In addition, various tilt meters 112 can also be located on structure 100 in strategic locations. Tilt meters 112 can provide accurate two dimensional orientation data concerning structure 100. Referring briefly to FIGS. 3a and 3b, an exemplary tilt meter 112 is shown. Tilt meter 112 includes a plate 302 for attachment to structure 100 and housing 300 which is fastened to the plate 302 by a bracket 304. Lid 308 of the housing 300 can be removed to reveal two perpendicular vials 310 which lie parallel to the bracket 304. Liquid in each vial 310 is electrically monitored by circuitry within the housing 300 to produce tilt measurement data though output ports 306. Each tilt meter 112 is mounted on structure 100 in a known orientation, preferably to yield tilt data in a horizontal or vertical plane. Each tilt meter 112 is then calibrated in this known state of tilt. The vials 310 are preferably oriented to yield Cartesian tilt components. Where required, the Cartesian tilt components may be converted later into angler bearing and deviation components. Placement and calibration of tilt meters 112 will normally take place under controlled conditions when the structure 100 is laying horizontal and not subject to movement. The vials 310 are adjusted and locked by screws 312 during the calibration process. For the example shown in FIG. 1, tilt meters 112 may be positioned along horizontal and vertical members of bridge section 14. Tilt meters 112 so positioned would give orientation data in the horizontal and vertical planes, thus allowing accurate positioning of bridge section 14.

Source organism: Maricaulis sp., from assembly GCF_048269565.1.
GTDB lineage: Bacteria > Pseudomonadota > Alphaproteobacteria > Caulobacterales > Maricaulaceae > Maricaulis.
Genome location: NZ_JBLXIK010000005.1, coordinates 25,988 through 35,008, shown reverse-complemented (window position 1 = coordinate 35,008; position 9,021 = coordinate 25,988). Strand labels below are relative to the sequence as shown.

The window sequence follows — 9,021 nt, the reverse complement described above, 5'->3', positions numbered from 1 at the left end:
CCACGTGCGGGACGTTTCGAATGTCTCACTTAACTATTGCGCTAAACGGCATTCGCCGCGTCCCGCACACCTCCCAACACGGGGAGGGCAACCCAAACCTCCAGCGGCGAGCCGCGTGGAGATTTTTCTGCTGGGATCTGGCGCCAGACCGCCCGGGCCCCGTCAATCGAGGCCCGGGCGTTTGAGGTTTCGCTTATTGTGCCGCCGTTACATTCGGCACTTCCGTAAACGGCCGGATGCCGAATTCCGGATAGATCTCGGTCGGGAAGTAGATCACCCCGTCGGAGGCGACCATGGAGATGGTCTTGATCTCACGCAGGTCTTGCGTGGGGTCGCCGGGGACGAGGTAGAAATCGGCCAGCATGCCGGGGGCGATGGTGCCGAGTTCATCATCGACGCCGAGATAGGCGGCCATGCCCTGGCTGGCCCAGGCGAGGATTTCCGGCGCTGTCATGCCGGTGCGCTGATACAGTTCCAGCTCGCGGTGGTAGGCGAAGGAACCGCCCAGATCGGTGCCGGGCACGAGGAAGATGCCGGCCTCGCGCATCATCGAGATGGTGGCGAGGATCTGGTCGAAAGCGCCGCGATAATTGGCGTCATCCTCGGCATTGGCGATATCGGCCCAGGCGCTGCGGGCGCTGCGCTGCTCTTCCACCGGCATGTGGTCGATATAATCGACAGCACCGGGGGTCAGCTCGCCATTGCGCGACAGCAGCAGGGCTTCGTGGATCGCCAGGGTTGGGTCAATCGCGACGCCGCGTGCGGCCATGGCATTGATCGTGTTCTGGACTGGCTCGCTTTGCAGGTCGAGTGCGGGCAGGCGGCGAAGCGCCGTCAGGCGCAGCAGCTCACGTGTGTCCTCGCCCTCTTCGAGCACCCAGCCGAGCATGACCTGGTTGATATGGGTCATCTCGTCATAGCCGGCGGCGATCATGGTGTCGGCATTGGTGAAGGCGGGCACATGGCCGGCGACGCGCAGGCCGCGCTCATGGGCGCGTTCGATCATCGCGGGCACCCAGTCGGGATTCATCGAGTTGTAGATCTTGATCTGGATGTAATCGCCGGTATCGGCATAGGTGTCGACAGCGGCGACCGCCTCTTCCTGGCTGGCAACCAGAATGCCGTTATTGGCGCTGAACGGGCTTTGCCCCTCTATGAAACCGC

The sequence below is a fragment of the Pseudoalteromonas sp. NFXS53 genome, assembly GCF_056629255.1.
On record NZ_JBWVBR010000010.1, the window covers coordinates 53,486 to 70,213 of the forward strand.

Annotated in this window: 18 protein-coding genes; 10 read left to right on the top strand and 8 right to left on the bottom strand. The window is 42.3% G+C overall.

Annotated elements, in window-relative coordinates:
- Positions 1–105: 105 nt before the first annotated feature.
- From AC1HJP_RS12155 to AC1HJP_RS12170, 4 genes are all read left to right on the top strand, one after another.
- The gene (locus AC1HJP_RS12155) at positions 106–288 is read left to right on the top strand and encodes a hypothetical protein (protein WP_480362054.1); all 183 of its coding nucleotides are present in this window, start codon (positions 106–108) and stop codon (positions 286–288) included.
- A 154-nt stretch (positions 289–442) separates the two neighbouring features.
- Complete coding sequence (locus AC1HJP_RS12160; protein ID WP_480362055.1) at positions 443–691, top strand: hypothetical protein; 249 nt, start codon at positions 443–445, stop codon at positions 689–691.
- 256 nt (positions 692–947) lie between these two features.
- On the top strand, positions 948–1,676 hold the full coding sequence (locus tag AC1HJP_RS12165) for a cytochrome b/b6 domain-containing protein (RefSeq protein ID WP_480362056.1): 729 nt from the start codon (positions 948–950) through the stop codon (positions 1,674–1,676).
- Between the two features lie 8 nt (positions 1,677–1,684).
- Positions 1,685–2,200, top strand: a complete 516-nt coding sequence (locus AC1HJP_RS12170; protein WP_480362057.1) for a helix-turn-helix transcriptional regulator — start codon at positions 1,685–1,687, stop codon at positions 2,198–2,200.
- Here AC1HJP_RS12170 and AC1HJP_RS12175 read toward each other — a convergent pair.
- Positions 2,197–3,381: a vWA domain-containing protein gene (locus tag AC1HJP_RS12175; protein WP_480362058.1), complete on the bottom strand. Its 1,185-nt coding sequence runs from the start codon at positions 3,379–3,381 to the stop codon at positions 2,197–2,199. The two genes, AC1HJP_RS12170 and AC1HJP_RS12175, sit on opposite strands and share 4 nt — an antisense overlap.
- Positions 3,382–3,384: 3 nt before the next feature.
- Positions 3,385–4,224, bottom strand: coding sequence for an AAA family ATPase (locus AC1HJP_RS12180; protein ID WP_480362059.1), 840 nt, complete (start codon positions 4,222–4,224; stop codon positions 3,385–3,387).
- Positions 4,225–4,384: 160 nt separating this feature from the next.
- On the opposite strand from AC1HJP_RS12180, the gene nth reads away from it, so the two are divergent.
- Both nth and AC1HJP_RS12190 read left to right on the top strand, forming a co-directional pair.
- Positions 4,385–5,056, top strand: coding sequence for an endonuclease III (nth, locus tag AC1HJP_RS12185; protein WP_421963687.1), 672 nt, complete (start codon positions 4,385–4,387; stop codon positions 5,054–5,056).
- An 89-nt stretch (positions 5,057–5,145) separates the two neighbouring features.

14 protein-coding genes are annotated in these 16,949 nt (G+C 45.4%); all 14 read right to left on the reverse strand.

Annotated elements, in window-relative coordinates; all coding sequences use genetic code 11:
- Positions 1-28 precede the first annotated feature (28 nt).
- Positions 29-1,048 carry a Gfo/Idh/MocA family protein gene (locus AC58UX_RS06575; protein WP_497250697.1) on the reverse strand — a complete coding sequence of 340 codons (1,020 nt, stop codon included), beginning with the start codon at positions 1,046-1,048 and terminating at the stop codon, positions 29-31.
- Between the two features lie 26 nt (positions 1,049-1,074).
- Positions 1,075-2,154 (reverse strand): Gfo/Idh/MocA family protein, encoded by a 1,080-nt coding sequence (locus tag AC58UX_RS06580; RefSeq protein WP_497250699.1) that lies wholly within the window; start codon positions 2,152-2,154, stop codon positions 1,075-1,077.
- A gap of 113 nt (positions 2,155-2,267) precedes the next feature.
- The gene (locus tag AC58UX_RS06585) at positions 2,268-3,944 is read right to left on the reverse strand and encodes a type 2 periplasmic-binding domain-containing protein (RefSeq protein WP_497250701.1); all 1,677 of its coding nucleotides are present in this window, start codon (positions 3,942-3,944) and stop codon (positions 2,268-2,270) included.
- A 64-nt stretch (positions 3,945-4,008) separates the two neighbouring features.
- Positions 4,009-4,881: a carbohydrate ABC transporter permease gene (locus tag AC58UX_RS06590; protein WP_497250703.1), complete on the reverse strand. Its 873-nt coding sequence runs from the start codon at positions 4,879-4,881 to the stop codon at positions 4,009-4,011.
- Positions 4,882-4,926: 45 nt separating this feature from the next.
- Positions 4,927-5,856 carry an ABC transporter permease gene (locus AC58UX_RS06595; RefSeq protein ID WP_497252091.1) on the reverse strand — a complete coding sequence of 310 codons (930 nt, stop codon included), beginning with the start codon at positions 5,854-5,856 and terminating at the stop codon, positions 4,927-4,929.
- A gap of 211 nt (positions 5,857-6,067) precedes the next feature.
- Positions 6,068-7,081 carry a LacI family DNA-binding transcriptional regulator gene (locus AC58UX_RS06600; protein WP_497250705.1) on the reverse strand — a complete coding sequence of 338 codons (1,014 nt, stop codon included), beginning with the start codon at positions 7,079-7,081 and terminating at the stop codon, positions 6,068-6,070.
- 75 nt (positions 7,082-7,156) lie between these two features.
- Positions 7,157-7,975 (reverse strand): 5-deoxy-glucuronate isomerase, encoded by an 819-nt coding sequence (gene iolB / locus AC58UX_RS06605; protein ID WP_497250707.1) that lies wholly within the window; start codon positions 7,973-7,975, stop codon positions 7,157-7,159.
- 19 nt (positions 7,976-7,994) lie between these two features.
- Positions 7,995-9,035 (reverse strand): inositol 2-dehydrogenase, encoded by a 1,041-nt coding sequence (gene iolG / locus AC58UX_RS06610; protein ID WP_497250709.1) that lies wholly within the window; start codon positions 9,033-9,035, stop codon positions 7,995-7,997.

Alternatively, tilt meters 112 may be calibrated using software. In such an embodiment, tilt meters 112 are attached to structure 100 in strategic locations, e.g., along the major axes of structure 100, while structure 100 is stationary. Tilt measurement data obtained from output ports 306 is interfaced to CPU 202, e.g. using a communication link as discussed below, or a serial or other data connection. Software running on CPU 202 interprets the tilt measurement data and generates a tilt value for each axis. The tilt value is then stored to be used later as a correction factor (or calibration value) for all subsequent tilt measurements. For example, if the initial tilt value was determined to be 2.123c of roll, all subsequent tilt measurements would first be corrected by subtracting 2.123c of roll before a final tilt value was produced. This is similar to taring a scale while weighing a container and its contents.